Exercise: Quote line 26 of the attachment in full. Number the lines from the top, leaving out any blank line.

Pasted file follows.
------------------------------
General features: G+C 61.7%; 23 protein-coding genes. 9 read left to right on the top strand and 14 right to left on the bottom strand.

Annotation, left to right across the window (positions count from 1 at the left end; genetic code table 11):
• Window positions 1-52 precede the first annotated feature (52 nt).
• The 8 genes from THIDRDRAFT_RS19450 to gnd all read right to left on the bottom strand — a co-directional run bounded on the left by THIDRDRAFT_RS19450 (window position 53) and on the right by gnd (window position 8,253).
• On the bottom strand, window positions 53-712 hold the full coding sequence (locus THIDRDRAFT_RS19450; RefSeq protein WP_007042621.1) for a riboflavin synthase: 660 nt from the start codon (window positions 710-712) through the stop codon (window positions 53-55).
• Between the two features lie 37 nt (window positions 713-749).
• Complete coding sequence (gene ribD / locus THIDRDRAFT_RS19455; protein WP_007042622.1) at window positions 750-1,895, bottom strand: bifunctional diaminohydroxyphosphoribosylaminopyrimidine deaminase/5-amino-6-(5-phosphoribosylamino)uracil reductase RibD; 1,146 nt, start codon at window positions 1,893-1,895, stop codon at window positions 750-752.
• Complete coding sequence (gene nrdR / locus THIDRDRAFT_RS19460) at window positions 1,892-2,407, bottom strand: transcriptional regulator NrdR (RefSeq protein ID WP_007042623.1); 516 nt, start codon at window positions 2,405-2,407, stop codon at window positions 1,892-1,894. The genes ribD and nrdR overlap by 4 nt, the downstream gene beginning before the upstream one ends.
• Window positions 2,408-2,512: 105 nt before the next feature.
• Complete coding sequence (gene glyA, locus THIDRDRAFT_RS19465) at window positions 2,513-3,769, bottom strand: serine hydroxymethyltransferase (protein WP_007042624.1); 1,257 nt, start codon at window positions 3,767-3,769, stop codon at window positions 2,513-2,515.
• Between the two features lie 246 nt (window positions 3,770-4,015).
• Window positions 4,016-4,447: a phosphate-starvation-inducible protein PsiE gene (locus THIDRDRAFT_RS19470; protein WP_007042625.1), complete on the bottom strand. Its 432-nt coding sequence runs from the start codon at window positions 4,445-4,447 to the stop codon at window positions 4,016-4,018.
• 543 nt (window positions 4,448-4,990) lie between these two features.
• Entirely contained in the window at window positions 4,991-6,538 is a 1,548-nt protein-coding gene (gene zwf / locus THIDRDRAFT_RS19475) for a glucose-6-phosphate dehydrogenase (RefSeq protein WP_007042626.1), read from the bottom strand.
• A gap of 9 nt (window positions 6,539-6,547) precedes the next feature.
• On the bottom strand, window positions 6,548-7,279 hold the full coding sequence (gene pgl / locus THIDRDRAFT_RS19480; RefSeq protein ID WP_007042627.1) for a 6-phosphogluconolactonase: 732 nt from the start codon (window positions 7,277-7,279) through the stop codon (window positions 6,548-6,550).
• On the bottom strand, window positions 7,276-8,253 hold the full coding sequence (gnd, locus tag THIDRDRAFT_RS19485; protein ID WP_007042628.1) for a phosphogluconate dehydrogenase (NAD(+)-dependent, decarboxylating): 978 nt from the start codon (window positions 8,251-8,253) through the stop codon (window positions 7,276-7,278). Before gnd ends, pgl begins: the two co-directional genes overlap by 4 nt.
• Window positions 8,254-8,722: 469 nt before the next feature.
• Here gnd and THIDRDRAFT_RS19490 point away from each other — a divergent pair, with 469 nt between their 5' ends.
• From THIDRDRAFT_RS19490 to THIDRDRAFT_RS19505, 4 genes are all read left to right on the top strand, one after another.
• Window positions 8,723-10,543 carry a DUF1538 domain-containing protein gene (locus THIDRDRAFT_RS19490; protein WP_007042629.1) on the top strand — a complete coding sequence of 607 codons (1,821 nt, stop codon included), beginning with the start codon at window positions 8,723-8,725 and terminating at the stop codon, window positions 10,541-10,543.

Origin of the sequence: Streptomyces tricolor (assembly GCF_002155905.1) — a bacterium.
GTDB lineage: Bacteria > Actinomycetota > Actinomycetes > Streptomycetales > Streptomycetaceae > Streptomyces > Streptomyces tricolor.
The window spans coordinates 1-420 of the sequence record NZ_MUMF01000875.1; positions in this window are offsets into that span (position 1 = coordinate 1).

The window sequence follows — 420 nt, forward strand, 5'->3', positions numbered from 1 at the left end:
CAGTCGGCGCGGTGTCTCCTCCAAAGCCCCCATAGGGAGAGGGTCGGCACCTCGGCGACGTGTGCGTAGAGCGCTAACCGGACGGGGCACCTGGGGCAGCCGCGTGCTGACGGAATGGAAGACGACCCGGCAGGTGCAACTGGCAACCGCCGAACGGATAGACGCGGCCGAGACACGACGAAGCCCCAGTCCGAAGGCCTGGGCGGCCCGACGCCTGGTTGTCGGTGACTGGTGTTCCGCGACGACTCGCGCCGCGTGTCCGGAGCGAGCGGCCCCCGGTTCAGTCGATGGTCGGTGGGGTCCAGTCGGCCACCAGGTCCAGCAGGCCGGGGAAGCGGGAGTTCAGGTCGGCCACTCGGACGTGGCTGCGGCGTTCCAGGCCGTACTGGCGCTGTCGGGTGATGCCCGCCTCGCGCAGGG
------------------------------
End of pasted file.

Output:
CAGTCGGCGCGGTGTCTCCTCCAAAGCCCCCATAGGGAGAGGGTCGGCACCTCGGCGACGTGTGCGTAGAGCGCTAACCGGACGGGGCACCTGGGGCAGCCGCGTGCTGACGGAATGGAAGACGACCCGGCAGGTGCAACTGGCAACCGCCGAACGGATAGACGCGGCCGAGACACGACGAAGCCCCAGTCCGAAGGCCTGGGCGGCCCGACGCCTGGTTGTCGGTGACTGGTGTTCCGCGACGACTCGCGCCGCGTGTCCGGAGCGAGCGGCCCCCGGTTCAGTCGATGGTCGGTGGGGTCCAGTCGGCCACCAGGTCCAGCAGGCCGGGGAAGCGGGAGTTCAGGTCGGCCACTCGGACGTGGCTGCGGCGTTCCAGGCCGTACTGGCGCTGTCGGGTGATGCCCGCCTCGCGCAGGG